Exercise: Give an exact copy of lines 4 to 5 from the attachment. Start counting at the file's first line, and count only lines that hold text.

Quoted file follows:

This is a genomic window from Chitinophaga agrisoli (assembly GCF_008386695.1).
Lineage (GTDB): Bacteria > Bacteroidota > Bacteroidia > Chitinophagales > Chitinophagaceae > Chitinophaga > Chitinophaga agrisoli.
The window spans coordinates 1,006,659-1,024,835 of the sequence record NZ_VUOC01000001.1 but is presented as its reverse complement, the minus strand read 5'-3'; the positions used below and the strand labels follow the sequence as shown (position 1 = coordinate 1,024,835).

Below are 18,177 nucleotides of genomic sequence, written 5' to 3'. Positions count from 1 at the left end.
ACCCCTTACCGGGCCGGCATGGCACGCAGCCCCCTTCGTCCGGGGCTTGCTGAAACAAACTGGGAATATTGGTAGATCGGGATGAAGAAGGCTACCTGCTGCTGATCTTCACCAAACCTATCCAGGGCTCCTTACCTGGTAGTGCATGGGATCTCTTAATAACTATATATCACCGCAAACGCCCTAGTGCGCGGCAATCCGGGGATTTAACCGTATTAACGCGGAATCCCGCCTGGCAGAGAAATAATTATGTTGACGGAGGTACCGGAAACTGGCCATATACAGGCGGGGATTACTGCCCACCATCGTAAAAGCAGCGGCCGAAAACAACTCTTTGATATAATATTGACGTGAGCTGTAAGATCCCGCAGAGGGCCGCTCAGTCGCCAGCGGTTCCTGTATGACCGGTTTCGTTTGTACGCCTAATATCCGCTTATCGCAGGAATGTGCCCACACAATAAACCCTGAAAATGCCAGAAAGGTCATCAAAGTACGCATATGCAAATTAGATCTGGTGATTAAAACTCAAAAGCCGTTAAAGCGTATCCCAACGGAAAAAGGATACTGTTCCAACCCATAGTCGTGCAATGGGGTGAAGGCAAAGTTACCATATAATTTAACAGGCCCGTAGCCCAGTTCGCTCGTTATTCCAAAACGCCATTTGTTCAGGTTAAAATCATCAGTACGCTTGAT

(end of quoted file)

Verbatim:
Below are 18,177 nucleotides of genomic sequence, written 5' to 3'. Positions count from 1 at the left end.
ACCCCTTACCGGGCCGGCATGGCACGCAGCCCCCTTCGTCCGGGGCTTGCTGAAACAAACTGGGAATATTGGTAGATCGGGATGAAGAAGGCTACCTGCTGCTGATCTTCACCAAACCTATCCAGGGCTCCTTACCTGGTAGTGCATGGGATCTCTTAATAACTATATATCACCGCAAACGCCCTAGTGCGCGGCAATCCGGGGATTTAACCGTATTAACGCGGAATCCCGCCTGGCAGAGAAATAATTATGTTGACGGAGGTACCGGAAACTGGCCATATACAGGCGGGGATTACTGCCCACCATCGTAAAAGCAGCGGCCGAAAACAACTCTTTGATATAATATTGACGTGAGCTGTAAGATCCCGCAGAGGGCCGCTCAGTCGCCAGCGGTTCCTGTATGACCGGTTTCGTTTGTACGCCTAATATCCGCTTATCGCAGGAATGTGCCCACACAATAAACCCTGAAAATGCCAGAAAGGTCATCAAAGTACGCATATGCAAATTAGATCTGGTGATTAAAACTCAAAAGCCGTTAAAGCGTATCCCAACGGAAAAAGGATACTGTTCCAACCCATAGTCGTGCAATGGGGTGAAGGCAAAGTTACCATATAATTTAACAGGCCCGTAGCCCAGTTCGCTCGTTATTCCAAAACGCCATTTGTTCAGGTTAAAATCATCAGTACGCTTGAT